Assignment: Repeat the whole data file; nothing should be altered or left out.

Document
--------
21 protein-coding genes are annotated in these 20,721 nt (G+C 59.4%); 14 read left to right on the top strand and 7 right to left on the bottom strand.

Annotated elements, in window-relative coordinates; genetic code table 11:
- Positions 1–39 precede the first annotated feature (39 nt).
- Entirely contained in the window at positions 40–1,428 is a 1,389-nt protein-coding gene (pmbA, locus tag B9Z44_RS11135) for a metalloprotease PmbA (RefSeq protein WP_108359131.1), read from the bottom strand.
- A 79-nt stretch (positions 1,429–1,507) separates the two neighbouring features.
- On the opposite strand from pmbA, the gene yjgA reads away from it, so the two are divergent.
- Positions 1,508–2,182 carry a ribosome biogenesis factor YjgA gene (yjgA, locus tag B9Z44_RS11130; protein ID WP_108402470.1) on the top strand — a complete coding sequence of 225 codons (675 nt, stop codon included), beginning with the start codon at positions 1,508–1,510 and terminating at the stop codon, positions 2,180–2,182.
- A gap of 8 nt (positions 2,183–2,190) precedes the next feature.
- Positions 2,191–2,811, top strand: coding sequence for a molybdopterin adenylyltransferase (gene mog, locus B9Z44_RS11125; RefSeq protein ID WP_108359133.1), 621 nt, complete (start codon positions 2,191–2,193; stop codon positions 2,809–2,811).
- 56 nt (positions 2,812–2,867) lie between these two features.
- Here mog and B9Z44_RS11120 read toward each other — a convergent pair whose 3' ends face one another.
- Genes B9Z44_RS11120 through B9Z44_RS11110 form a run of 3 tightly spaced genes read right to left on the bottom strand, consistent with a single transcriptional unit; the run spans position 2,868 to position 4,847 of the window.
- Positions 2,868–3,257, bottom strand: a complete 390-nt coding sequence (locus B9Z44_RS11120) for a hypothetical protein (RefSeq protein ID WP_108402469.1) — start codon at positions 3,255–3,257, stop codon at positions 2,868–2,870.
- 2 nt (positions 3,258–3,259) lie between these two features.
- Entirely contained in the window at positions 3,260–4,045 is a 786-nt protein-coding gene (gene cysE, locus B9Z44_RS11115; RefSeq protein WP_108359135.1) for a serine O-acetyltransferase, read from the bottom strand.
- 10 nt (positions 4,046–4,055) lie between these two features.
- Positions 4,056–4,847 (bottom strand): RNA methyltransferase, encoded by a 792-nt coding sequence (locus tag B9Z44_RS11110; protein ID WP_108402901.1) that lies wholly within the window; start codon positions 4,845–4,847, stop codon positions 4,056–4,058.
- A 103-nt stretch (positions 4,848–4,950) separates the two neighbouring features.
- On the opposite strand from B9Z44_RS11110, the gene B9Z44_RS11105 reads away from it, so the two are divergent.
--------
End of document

21 protein-coding genes are annotated in these 20,721 nt (G+C 59.4%); 14 read left to right on the top strand and 7 right to left on the bottom strand.

Annotated elements, in window-relative coordinates; genetic code table 11:
- Positions 1–39 precede the first annotated feature (39 nt).
- Entirely contained in the window at positions 40–1,428 is a 1,389-nt protein-coding gene (pmbA, locus tag B9Z44_RS11135) for a metalloprotease PmbA (RefSeq protein WP_108359131.1), read from the bottom strand.
- A 79-nt stretch (positions 1,429–1,507) separates the two neighbouring features.
- On the opposite strand from pmbA, the gene yjgA reads away from it, so the two are divergent.
- Positions 1,508–2,182 carry a ribosome biogenesis factor YjgA gene (yjgA, locus tag B9Z44_RS11130; protein ID WP_108402470.1) on the top strand — a complete coding sequence of 225 codons (675 nt, stop codon included), beginning with the start codon at positions 1,508–1,510 and terminating at the stop codon, positions 2,180–2,182.
- A gap of 8 nt (positions 2,183–2,190) precedes the next feature.
- Positions 2,191–2,811, top strand: coding sequence for a molybdopterin adenylyltransferase (gene mog, locus B9Z44_RS11125; RefSeq protein ID WP_108359133.1), 621 nt, complete (start codon positions 2,191–2,193; stop codon positions 2,809–2,811).
- 56 nt (positions 2,812–2,867) lie between these two features.
- Here mog and B9Z44_RS11120 read toward each other — a convergent pair whose 3' ends face one another.
- Genes B9Z44_RS11120 through B9Z44_RS11110 form a run of 3 tightly spaced genes read right to left on the bottom strand, consistent with a single transcriptional unit; the run spans position 2,868 to position 4,847 of the window.
- Positions 2,868–3,257, bottom strand: a complete 390-nt coding sequence (locus B9Z44_RS11120) for a hypothetical protein (RefSeq protein ID WP_108402469.1) — start codon at positions 3,255–3,257, stop codon at positions 2,868–2,870.
- 2 nt (positions 3,258–3,259) lie between these two features.
- Entirely contained in the window at positions 3,260–4,045 is a 786-nt protein-coding gene (gene cysE, locus B9Z44_RS11115; RefSeq protein WP_108359135.1) for a serine O-acetyltransferase, read from the bottom strand.
- 10 nt (positions 4,046–4,055) lie between these two features.
- Positions 4,056–4,847 (bottom strand): RNA methyltransferase, encoded by a 792-nt coding sequence (locus tag B9Z44_RS11110; protein ID WP_108402901.1) that lies wholly within the window; start codon positions 4,845–4,847, stop codon positions 4,056–4,058.
- A 103-nt stretch (positions 4,848–4,950) separates the two neighbouring features.
- On the opposite strand from B9Z44_RS11110, the gene B9Z44_RS11105 reads away from it, so the two are divergent.